Cerebral amyloid angiopathy
Cerebral amyloid angiopathy (CAA) is a neurological condition characterized by abnormal deposits of a specific protein called amyloid in the arteries that supply the surface of the brain. The cause or causes of these deposits is poorly understood but CAA is commonly associated with Alzheimer's disease.
Definition & Facts
Angiopathy is the term used to describe any condition that affects the body’s blood vessels, but the term is most often used in reference to diseases involving the smaller arteries and capillaries. CAA describes a group of symptoms that are related to the brain and its blood supply.
CAA is the result of the presence of an abnormal buildup of a protein called amyloid in the muscular portion of the arteries that supply the outer portions of brain tissue. It is felt that the presence of amyloid interferes with the elasticity of the arterial wall and that this lack of elasticity may allow platelets and other blood components to accumulate on the inner lining of the artery.
Symptoms & Complaints
When CAA does cause symptoms, these symptoms are always the result of either bleeding into the brain tissue itself (cerebral hemorrhage or “brain bleed”) or to a blood clot forming within an artery (cerebral thrombosis). In either case the symptoms are related to a disturbance in blood flow to the brain, a condition commonly called a stroke.
Symptoms of a cerebral hemorrhage include a sudden severe headache that may be accompanied by an abrupt change in behavior, paralysis, difficulty speaking, and confusion. On the other hand a cerebral thrombosis can produce the same symptoms with the vital exception that cerebral thrombosis practically never causes pain, an exception that is important in the management of an acute event in that the emergency management of the two conditions are radically different.
CAA results from an abnormal accumulation of amyloid protein in the muscular layer of the walls of the arteries that supply the brain. Amyloid deposits are not normally found in the arterial walls nor is it found attached to normally functioning nerve cells.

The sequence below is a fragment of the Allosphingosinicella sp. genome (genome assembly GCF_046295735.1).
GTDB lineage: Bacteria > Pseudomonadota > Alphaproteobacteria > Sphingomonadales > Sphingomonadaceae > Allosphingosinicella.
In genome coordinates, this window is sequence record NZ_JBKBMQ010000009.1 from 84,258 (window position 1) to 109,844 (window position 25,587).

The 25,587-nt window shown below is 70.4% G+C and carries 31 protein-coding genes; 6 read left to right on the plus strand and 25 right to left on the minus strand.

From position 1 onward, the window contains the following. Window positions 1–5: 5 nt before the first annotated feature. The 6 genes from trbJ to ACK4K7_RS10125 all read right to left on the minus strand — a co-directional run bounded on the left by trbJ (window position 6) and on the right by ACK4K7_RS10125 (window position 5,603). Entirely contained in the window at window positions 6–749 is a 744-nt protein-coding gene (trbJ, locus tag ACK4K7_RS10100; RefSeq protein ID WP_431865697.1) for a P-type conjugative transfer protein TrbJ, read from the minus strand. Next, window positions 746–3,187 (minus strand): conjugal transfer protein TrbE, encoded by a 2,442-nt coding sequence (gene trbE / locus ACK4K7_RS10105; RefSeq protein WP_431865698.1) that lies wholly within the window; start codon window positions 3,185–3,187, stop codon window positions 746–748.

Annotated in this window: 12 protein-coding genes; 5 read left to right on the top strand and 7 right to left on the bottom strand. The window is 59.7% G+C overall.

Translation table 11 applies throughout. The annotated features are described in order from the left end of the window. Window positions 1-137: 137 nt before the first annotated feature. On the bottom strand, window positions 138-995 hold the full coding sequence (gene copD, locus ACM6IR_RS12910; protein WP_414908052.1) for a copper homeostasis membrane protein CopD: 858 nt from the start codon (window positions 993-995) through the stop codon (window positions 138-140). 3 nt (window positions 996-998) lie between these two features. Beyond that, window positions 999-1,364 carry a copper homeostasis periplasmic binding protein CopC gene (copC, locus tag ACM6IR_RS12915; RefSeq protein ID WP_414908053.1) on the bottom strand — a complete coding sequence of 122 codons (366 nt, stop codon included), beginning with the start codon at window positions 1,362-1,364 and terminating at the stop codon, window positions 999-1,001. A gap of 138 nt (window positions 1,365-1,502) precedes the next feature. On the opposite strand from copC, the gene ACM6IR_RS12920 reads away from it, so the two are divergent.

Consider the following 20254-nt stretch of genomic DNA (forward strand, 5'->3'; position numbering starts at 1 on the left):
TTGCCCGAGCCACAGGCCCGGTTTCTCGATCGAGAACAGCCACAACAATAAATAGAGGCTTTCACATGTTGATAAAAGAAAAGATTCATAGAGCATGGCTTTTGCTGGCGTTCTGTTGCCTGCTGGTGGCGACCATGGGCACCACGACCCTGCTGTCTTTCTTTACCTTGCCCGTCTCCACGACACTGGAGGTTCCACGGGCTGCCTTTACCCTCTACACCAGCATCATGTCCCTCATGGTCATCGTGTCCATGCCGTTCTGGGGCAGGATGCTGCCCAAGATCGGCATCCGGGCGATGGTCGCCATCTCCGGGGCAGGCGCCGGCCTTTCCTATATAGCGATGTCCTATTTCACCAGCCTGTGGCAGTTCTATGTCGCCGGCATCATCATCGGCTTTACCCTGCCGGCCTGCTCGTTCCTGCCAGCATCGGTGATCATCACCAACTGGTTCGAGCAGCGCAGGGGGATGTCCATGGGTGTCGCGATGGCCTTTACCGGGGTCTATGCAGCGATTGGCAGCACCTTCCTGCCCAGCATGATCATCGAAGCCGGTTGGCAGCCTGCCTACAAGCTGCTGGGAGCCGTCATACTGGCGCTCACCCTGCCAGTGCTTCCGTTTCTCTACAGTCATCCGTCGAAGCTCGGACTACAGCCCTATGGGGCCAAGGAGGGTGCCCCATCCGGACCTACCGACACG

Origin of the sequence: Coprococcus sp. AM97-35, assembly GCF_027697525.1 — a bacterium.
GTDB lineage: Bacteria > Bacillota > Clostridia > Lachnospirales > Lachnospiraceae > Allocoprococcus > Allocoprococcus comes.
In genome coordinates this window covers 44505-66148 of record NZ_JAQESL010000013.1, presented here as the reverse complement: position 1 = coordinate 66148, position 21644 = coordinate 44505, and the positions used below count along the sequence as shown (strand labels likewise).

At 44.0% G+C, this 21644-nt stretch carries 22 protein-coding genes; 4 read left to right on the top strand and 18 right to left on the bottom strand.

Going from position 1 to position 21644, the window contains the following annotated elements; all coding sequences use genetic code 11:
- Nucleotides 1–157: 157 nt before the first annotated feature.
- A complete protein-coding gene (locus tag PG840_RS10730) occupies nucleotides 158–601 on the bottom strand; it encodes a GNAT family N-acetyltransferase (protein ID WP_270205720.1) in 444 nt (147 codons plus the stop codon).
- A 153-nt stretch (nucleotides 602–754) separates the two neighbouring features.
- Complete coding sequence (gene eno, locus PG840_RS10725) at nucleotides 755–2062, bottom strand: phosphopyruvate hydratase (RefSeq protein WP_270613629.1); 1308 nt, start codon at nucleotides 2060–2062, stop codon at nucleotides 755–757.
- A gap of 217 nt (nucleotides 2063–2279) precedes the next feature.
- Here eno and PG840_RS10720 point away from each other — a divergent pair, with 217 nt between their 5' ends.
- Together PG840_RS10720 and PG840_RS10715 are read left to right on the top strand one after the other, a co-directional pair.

Most cases seem to occur at random. CAA may develop in response to hypertension and atherosclerosis (“hardening of the arteries”), a condition that can be responsible for cardiovascular disease and stroke.
Certain types of hereditary cerebral hemorrhage with amyloidosis are associated with cerebral amyloid angiopathy and result from genetic mutations that are passed down via autosomal dominant inheritance. The APOE gene is also linked to cerebral amyloid angiopathy.
It is also understood that the presence of risk factors that are known to increase the risk of heart attack or stroke can also play a role in the development of conditions that may be predisposed to by the presence of CAA. It occurs more often among women than among men, and is common among those with Alzheimer's disease and Down syndrome.
Diagnosis & Tests
Diagnosing this condition is difficult and can only definitively after the patient has died during autopsy. Diagnosis of possible or probable CAA is based on the medical history and findings observed in images obtained with computed tomography (CT) scan and/or magnetic resonance imaging (MRI) studies.
Treatment & Therapy
Since there is no available treatment for CAA, treatment is directed toward the disease processes that arise as manifestations of its presence. In that respect the first goal is to discover if the neurologic symptoms are the result of a cerebral thrombosis or a cerebral hemorrhage because the emergency, and long-term treatment, of these conditions is radically different. Treatment for a cerebral thrombosis can include anticoagulants such as aspirin, warfarin, and clopidogrel. Treatment for cerebral hemorrhage includes diuretics and anticonvulsants.
Prevention & Prophylaxis